- Birth date June 1818
- Marriage 10 February 1842
- Death date 8 January 1884 at Laurieston Lodge, West End Hampstead NW
On 10 February 1842 Eugenius Birch married Margaret, the daughter of Charles Gent, of Moss Side, Manchester, a manufacturer, at Manchester Cathedral.
Eugenius Birch were born in June 1818 at Gloucester Terrace, Shoreditch, to John Birch and wife Susanne (Bennis) and was educated at Brighton and at Euston Square. Fascinated by engineering from a young age, he submitted a design for a passenger railway carriage, adopted by the London and Greenwich Railway Company, while still a youth. Innovatively, he had against the then convention placed the wheels beneath the carriage as opposed to the side, freeing more room for the passengers.
As a result, aged 16 he joined Bligh’s engineering works in Limehouse as an apprentice, and then studied at the Mechanics' Institute. Showing a gift for draughtsmanship, in 1837, added 19, he received a silver Isis Medal from the Society of Arts for his drawing of a marine steam engine, and a silver Telford medal from the Institution of Civil Engineers the following year for his drawings and description of Huddert’s rope machinery. On the 19th of February, 1839, he was elected a Graduate of the Institution of Civil Engineers in which class he remained till he was transferred Member on the 5th of May, 1863.
By 1839 Eugenius Birch and his brother John Brannis Birch were both working for the engineer Rowland Macdonald Stephenson (1808–1895). In 1843 Stephenson left for Calcutta in connection with the East India Railway, of which he became managing director, following which the brothers entered into partnership. Initially they were engaged in various unsuccessful railway schemes in the years of the ‘railway mania’ including the Leek and Mansfield and Salisbury and Swindon railways. and bridges, Other early projects included the Kelham and Stockwith bridges in Nottinghamshire. In the late 1840s the brothers moved to India to work on the route of the proposed Calcutta to Delhi Railway where they designed the numerous bridges and viaducts required to cross the numerous tributaries and inlets at the river estuary. They appear to have left India before construction commenced and were certainly back in England by 1853.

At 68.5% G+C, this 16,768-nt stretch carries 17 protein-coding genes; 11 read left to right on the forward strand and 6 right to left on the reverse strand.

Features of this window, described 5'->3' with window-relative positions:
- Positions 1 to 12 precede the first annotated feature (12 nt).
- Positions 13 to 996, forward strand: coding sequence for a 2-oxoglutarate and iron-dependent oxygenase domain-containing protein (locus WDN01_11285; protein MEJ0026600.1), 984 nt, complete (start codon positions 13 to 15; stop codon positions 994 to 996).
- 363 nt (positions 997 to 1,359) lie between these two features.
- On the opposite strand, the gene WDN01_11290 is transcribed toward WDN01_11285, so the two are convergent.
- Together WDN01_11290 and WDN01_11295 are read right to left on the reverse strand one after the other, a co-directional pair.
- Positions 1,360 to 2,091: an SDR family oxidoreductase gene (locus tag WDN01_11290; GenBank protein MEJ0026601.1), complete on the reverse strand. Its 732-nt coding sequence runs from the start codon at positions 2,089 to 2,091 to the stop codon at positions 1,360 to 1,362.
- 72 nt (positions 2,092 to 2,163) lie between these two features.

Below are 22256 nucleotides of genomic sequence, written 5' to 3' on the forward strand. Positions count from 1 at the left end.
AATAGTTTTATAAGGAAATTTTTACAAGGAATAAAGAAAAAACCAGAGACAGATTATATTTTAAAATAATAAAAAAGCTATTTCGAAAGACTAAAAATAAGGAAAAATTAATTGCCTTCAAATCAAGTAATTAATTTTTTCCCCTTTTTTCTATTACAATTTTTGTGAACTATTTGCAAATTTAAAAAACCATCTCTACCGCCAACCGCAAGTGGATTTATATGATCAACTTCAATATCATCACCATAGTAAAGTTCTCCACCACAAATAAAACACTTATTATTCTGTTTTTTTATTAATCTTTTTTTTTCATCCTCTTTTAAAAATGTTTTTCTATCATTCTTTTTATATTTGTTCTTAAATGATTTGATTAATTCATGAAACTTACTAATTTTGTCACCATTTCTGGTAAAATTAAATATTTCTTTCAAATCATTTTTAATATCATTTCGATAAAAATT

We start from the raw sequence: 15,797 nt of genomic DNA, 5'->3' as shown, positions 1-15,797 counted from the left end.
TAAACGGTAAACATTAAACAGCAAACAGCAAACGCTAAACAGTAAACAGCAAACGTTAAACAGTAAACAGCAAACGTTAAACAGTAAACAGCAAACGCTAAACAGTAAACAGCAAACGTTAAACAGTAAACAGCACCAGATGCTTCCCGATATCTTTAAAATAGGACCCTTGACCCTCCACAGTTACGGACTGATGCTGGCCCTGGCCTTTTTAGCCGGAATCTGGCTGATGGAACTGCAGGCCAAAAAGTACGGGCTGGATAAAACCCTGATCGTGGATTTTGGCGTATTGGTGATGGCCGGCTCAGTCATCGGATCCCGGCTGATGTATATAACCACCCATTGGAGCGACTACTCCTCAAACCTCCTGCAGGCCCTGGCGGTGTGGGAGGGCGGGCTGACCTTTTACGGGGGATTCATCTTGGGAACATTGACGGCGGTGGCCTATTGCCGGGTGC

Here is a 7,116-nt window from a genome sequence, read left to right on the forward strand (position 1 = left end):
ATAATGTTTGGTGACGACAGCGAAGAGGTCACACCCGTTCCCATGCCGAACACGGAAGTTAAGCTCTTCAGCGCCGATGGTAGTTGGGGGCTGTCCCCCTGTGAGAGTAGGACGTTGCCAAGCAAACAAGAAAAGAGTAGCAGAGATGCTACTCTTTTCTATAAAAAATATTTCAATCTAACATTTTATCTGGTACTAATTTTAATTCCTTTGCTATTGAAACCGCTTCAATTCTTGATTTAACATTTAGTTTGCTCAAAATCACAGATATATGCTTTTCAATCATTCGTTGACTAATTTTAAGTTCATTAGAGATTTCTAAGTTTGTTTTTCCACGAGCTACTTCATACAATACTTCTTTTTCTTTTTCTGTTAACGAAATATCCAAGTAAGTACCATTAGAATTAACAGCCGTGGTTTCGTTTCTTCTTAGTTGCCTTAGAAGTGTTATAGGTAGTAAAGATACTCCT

Eugenius Birch’s claims to recognition are chiefly based upon the system of iron promenade-piers which he and his brother initiated, and which became a feature of nearly every resort on the English coast during the Victorian period. The first, and for many years, single example of screw-pile pier, was the Margate jetty, which was completed in 1853, and formed a new departure in marine construction. It was from the first a most successful work, and was later considerably improved and extended. Similar piers were subsequently erected from Eugenius Birch's designs at Aberystwyth, Blackpool, Bournemouth, Brighton (West), Deal, Eastbourne, Hastings, Hornsea, Lytham, New Brighton, Plymouth, Scarborough, and other places. Many of these structures forming only part of extensive works of improvement and gradually their structure became more elegant, their facilities ever increasing. At Hastings an integral entertainment pavilion capable of seating 2000 was provided from the outset while a similar pavilion at Blackpool was opened in 1877. Eugenius Birch was also the first to construct a large sea-water aquarium with recreational adjuncts. Of such buildings, those by Birch at Brighton and Scarborough are types which have been followed at many other watering-places. The tanks were of much larger dimensions than those previously used, and their construction involved some interesting problems on the pressure of water against large surfaces, and the thickness of glass required to withstand it.